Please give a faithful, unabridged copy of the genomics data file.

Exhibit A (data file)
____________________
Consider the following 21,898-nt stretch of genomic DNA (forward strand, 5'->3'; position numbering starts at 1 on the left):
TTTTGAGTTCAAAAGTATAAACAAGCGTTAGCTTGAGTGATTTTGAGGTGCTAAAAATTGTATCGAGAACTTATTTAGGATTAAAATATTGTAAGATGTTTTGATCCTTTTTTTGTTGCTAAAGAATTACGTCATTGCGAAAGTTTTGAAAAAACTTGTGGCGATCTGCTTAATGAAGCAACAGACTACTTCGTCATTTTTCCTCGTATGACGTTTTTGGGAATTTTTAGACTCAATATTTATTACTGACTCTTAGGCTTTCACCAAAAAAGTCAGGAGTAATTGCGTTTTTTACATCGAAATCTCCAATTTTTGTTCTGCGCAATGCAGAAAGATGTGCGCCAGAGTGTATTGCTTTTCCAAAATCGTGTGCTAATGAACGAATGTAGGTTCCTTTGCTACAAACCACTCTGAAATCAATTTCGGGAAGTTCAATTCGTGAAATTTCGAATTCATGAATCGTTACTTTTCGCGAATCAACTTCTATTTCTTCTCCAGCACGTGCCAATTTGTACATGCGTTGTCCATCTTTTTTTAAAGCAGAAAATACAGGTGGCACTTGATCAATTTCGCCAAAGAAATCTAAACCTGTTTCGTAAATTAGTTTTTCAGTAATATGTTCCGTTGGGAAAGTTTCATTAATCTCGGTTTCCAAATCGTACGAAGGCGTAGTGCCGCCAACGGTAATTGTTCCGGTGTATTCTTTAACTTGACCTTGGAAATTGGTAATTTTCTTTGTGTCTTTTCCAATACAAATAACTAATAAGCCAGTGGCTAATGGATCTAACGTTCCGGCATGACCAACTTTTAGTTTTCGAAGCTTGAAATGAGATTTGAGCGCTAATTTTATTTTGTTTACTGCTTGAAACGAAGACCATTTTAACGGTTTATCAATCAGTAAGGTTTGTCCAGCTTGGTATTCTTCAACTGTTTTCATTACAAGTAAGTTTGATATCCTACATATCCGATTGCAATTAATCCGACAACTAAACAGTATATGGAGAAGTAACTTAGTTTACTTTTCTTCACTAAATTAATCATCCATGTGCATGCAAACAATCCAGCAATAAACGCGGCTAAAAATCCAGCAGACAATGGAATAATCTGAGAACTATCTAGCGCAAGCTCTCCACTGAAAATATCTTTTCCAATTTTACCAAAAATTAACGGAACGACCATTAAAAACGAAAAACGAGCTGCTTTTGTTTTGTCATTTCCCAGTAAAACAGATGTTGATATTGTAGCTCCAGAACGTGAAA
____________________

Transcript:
Consider the following 21,898-nt stretch of genomic DNA (forward strand, 5'->3'; position numbering starts at 1 on the left):
TTTTGAGTTCAAAAGTATAAACAAGCGTTAGCTTGAGTGATTTTGAGGTGCTAAAAATTGTATCGAGAACTTATTTAGGATTAAAATATTGTAAGATGTTTTGATCCTTTTTTTGTTGCTAAAGAATTACGTCATTGCGAAAGTTTTGAAAAAACTTGTGGCGATCTGCTTAATGAAGCAACAGACTACTTCGTCATTTTTCCTCGTATGACGTTTTTGGGAATTTTTAGACTCAATATTTATTACTGACTCTTAGGCTTTCACCAAAAAAGTCAGGAGTAATTGCGTTTTTTACATCGAAATCTCCAATTTTTGTTCTGCGCAATGCAGAAAGATGTGCGCCAGAGTGTATTGCTTTTCCAAAATCGTGTGCTAATGAACGAATGTAGGTTCCTTTGCTACAAACCACTCTGAAATCAATTTCGGGAAGTTCAATTCGTGAAATTTCGAATTCATGAATCGTTACTTTTCGCGAATCAACTTCTATTTCTTCTCCAGCACGTGCCAATTTGTACATGCGTTGTCCATCTTTTTTTAAAGCAGAAAATACAGGTGGCACTTGATCAATTTCGCCAAAGAAATCTAAACCTGTTTCGTAAATTAGTTTTTCAGTAATATGTTCCGTTGGGAAAGTTTCATTAATCTCGGTTTCCAAATCGTACGAAGGCGTAGTGCCGCCAACGGTAATTGTTCCGGTGTATTCTTTAACTTGACCTTGGAAATTGGTAATTTTCTTTGTGTCTTTTCCAATACAAATAACTAATAAGCCAGTGGCTAATGGATCTAACGTTCCGGCATGACCAACTTTTAGTTTTCGAAGCTTGAAATGAGATTTGAGCGCTAATTTTATTTTGTTTACTGCTTGAAACGAAGACCATTTTAACGGTTTATCAATCAGTAAGGTTTGTCCAGCTTGGTATTCTTCAACTGTTTTCATTACAAGTAAGTTTGATATCCTACATATCCGATTGCAATTAATCCGACAACTAAACAGTATATGGAGAAGTAACTTAGTTTACTTTTCTTCACTAAATTAATCATCCATGTGCATGCAAACAATCCAGCAATAAACGCGGCTAAAAATCCAGCAGACAATGGAATAATCTGAGAACTATCTAGCGCAAGCTCTCCACTGAAAATATCTTTTCCAATTTTACCAAAAATTAACGGAACGACCATTAAAAACGAAAAACGAGCTGCTTTTGTTTTGTCATTTCCCAGTAAAACAGATGTTGATATTGTAGCTCCAGAACGTGAAA